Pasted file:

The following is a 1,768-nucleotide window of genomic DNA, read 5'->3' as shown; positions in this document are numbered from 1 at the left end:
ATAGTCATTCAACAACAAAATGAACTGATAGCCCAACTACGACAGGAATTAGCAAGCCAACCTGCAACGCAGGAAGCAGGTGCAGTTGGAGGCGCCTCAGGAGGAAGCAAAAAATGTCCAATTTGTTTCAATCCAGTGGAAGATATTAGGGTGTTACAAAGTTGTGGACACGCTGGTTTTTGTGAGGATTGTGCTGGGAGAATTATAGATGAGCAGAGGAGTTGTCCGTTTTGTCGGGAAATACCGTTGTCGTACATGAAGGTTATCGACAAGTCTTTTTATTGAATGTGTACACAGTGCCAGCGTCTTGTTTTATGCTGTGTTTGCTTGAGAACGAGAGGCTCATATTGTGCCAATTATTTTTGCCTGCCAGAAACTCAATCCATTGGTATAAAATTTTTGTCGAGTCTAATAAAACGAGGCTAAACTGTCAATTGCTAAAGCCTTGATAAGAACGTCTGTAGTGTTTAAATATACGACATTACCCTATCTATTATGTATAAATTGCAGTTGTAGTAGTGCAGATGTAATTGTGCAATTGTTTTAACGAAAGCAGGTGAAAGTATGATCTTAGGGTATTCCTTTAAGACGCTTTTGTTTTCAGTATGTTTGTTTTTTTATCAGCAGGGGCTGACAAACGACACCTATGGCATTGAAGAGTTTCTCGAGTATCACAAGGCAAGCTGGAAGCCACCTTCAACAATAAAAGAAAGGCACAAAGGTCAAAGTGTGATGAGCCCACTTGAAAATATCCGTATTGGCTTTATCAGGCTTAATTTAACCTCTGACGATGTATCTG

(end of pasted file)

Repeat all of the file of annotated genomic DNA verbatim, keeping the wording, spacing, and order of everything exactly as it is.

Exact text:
The following is a 1,768-nucleotide window of genomic DNA, read 5'->3' as shown; positions in this document are numbered from 1 at the left end:
ATAGTCATTCAACAACAAAATGAACTGATAGCCCAACTACGACAGGAATTAGCAAGCCAACCTGCAACGCAGGAAGCAGGTGCAGTTGGAGGCGCCTCAGGAGGAAGCAAAAAATGTCCAATTTGTTTCAATCCAGTGGAAGATATTAGGGTGTTACAAAGTTGTGGACACGCTGGTTTTTGTGAGGATTGTGCTGGGAGAATTATAGATGAGCAGAGGAGTTGTCCGTTTTGTCGGGAAATACCGTTGTCGTACATGAAGGTTATCGACAAGTCTTTTTATTGAATGTGTACACAGTGCCAGCGTCTTGTTTTATGCTGTGTTTGCTTGAGAACGAGAGGCTCATATTGTGCCAATTATTTTTGCCTGCCAGAAACTCAATCCATTGGTATAAAATTTTTGTCGAGTCTAATAAAACGAGGCTAAACTGTCAATTGCTAAAGCCTTGATAAGAACGTCTGTAGTGTTTAAATATACGACATTACCCTATCTATTATGTATAAATTGCAGTTGTAGTAGTGCAGATGTAATTGTGCAATTGTTTTAACGAAAGCAGGTGAAAGTATGATCTTAGGGTATTCCTTTAAGACGCTTTTGTTTTCAGTATGTTTGTTTTTTTATCAGCAGGGGCTGACAAACGACACCTATGGCATTGAAGAGTTTCTCGAGTATCACAAGGCAAGCTGGAAGCCACCTTCAACAATAAAAGAAAGGCACAAAGGTCAAAGTGTGATGAGCCCACTTGAAAATATCCGTATTGGCTTTATCAGGCTTAATTTAACCTCTGACGATGTATCTG